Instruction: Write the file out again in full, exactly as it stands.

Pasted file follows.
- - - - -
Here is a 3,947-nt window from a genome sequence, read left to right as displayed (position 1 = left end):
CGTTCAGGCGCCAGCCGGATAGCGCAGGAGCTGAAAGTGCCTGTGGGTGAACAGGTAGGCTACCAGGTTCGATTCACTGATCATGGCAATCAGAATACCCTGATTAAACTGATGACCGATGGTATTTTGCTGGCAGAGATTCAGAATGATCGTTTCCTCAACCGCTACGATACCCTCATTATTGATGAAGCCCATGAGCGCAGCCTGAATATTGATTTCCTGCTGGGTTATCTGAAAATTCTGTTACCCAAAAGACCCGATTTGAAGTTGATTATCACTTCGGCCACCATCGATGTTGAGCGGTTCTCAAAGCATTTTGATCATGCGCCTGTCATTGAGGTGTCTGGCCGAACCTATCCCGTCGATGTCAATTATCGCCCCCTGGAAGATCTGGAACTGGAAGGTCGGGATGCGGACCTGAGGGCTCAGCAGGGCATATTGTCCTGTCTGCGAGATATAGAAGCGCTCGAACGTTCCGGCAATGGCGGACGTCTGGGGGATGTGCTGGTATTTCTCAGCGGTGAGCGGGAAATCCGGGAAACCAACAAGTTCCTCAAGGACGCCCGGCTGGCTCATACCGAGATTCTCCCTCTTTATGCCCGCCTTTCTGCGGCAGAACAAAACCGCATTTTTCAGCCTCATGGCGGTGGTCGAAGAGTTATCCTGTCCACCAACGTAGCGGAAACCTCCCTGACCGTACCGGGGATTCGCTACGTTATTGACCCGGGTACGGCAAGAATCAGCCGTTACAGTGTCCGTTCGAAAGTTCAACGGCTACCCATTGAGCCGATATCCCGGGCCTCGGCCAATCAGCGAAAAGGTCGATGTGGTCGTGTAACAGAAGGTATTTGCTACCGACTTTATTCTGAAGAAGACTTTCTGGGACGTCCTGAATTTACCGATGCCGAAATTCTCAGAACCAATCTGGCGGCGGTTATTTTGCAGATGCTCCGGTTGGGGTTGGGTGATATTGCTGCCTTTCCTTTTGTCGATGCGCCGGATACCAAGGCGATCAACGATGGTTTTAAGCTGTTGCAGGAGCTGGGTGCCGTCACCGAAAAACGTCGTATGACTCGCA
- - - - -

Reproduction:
Here is a 3,947-nt window from a genome sequence, read left to right as displayed (position 1 = left end):
CGTTCAGGCGCCAGCCGGATAGCGCAGGAGCTGAAAGTGCCTGTGGGTGAACAGGTAGGCTACCAGGTTCGATTCACTGATCATGGCAATCAGAATACCCTGATTAAACTGATGACCGATGGTATTTTGCTGGCAGAGATTCAGAATGATCGTTTCCTCAACCGCTACGATACCCTCATTATTGATGAAGCCCATGAGCGCAGCCTGAATATTGATTTCCTGCTGGGTTATCTGAAAATTCTGTTACCCAAAAGACCCGATTTGAAGTTGATTATCACTTCGGCCACCATCGATGTTGAGCGGTTCTCAAAGCATTTTGATCATGCGCCTGTCATTGAGGTGTCTGGCCGAACCTATCCCGTCGATGTCAATTATCGCCCCCTGGAAGATCTGGAACTGGAAGGTCGGGATGCGGACCTGAGGGCTCAGCAGGGCATATTGTCCTGTCTGCGAGATATAGAAGCGCTCGAACGTTCCGGCAATGGCGGACGTCTGGGGGATGTGCTGGTATTTCTCAGCGGTGAGCGGGAAATCCGGGAAACCAACAAGTTCCTCAAGGACGCCCGGCTGGCTCATACCGAGATTCTCCCTCTTTATGCCCGCCTTTCTGCGGCAGAACAAAACCGCATTTTTCAGCCTCATGGCGGTGGTCGAAGAGTTATCCTGTCCACCAACGTAGCGGAAACCTCCCTGACCGTACCGGGGATTCGCTACGTTATTGACCCGGGTACGGCAAGAATCAGCCGTTACAGTGTCCGTTCGAAAGTTCAACGGCTACCCATTGAGCCGATATCCCGGGCCTCGGCCAATCAGCGAAAAGGTCGATGTGGTCGTGTAACAGAAGGTATTTGCTACCGACTTTATTCTGAAGAAGACTTTCTGGGACGTCCTGAATTTACCGATGCCGAAATTCTCAGAACCAATCTGGCGGCGGTTATTTTGCAGATGCTCCGGTTGGGGTTGGGTGATATTGCTGCCTTTCCTTTTGTCGATGCGCCGGATACCAAGGCGATCAACGATGGTTTTAAGCTGTTGCAGGAGCTGGGTGCCGTCACCGAAAAACGTCGTATGACTCGCA